What if scouts only pick their friends?

strategy tips Sep 09, 2021

Literacy Awards reinforce the Three Personal Standards. They motivate students, provide immediate feedback, and build on language, literacy and content matter. Layers upon layers of support!   


One common worry when teachers start using scouts with Literacy Awards is a fair and equal distribution of awards. Because Literacy Awards are so motivating in changing personal behavior, teachers are tempted to make sure everyone earns the same number of awards daily.  


We have seen teachers overcompensate by creating tracking systems for who has earned an award. This is time consuming and not necessary. You have too much on your plate to add a Literacy Award checklist!   


Another frequently asked question about Literacy Awards is…  


What if scouts only pick their friends?  


Teaching the routine for how scouts will choose classmates, identify the personal standard exhibited by that classmate, and passing out awards is an important part of the process. Students may start picking friends or only students they know and have relationships with. This is normal and will quickly resolve itself.   

Students do this for the same reason that you and I scan a room for someone we know upon entering a party. We gravitate to the known and comfortable to gain a sense of equilibrium before we have the courage to break out of our box and make new friends.   

Our experience is that scouts picking their friends happens mostly at the primary level and most often happens:  

  • At the beginning of the year when they don't know everyone yet 
  • When there are new students in the class 
  • As they are learning the routines of Three Personal Standards/Literacy Awards  

As students become more comfortable with the routines and expectations and build relationships with classmates this works itself out. That's not to say that teachers can't help this process along a bit.  

Here are some tips we have found helpful for guiding the scout routine.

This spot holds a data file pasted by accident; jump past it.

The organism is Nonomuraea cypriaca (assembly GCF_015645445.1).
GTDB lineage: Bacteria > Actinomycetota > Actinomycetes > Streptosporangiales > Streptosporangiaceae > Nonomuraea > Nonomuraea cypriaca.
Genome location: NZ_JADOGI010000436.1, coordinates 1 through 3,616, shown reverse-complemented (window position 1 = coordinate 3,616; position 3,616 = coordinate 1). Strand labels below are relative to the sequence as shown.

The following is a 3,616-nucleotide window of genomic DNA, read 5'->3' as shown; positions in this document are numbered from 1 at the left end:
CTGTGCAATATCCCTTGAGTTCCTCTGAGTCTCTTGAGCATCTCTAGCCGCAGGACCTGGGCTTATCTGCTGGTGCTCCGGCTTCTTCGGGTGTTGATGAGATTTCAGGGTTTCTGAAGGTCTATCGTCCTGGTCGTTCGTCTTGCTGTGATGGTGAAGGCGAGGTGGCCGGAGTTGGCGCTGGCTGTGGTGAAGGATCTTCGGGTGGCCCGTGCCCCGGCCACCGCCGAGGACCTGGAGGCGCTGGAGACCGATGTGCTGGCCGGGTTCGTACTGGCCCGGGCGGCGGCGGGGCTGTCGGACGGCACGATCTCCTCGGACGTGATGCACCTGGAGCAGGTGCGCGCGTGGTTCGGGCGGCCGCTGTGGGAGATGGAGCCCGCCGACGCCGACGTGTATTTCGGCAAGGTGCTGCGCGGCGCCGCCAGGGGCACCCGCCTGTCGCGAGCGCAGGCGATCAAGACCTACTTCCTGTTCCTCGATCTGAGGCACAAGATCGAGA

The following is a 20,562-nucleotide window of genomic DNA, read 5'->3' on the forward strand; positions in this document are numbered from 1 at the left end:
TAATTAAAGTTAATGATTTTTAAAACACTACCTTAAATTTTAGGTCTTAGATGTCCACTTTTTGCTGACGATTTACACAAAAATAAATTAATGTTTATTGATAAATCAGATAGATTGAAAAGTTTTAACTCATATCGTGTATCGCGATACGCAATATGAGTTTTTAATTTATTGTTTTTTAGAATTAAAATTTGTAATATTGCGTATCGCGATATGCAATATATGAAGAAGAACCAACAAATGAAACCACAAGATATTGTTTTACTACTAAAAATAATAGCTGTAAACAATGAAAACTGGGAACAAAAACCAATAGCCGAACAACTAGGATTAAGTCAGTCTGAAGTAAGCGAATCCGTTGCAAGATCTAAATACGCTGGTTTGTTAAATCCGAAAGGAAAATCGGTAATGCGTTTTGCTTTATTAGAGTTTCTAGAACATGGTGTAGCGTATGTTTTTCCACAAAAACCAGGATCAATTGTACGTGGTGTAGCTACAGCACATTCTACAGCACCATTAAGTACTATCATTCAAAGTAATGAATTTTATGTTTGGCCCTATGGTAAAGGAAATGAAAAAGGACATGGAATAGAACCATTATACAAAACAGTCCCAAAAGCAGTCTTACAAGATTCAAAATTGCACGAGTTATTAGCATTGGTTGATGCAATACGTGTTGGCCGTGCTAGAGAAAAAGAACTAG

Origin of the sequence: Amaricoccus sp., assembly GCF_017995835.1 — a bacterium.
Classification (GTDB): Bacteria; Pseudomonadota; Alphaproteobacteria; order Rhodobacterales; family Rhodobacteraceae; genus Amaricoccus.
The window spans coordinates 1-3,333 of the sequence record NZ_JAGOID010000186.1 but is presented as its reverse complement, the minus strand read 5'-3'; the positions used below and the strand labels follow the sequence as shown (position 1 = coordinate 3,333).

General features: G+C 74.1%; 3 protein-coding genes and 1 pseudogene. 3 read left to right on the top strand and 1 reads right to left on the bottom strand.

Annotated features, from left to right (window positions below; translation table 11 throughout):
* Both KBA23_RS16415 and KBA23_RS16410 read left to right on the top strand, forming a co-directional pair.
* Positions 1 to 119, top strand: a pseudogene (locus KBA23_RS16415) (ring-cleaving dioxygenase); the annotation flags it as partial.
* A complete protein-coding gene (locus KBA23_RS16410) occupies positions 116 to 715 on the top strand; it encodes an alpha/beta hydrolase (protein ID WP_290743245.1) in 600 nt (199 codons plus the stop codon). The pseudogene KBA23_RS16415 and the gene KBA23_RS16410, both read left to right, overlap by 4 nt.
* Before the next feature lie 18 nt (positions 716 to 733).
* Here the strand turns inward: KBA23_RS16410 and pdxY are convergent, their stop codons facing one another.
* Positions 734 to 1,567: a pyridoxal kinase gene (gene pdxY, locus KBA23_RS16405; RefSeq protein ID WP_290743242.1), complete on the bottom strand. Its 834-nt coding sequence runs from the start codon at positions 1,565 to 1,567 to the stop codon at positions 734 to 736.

• Teach life skills: “What do we say when we don't know someone's name? "Excuse me, what's your name?" 
  • Provide a frame: "Suzy earned an award for showing respect by looking at the speaker." 
  • Focus the skill: "Scouts, today you're looking for students who are making the good decision of ____." 
  • Focus the room: "Scout #1, you watch for examples of the 3 standards here___, and Scout #2, you watch this side of the room." 
  • The teacher is the scout: If a scout gives multiple awards in a row to a certain student(s), the teacher gives an extra award. "And I would like to highlight Ethan for solving a problem when he___." 
  • Talk to the scout in private about highlighting people other than their friends 

Thanks for reading, 

Sara and Jody 


Literacy Awards is a focus strategy in our online fall course Acceleration 101: Setting the Stage. This strategy series teaches and extends 6 foundational strategies to create a positive and collaborative, language rich classroom structure.   

Oct 11 – Nov 20  

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You can also dive into Literacy Awards with our year-long coaching program,  Path to Proficiency - starting this month! Enjoy access to 28 GLAD® strategies until August 2022!   

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GLAD®? What's GLAD®? Only the best teacher professional development since the moon landing!! 🌖  Find out how to integrate rich English language development lessons into all the content you already teach. Get started with the Research and Theory Workshop ONLINE this fall.    

November 2, 3, 9, 10 (noon-3pm). Registration deadline October 4th!   

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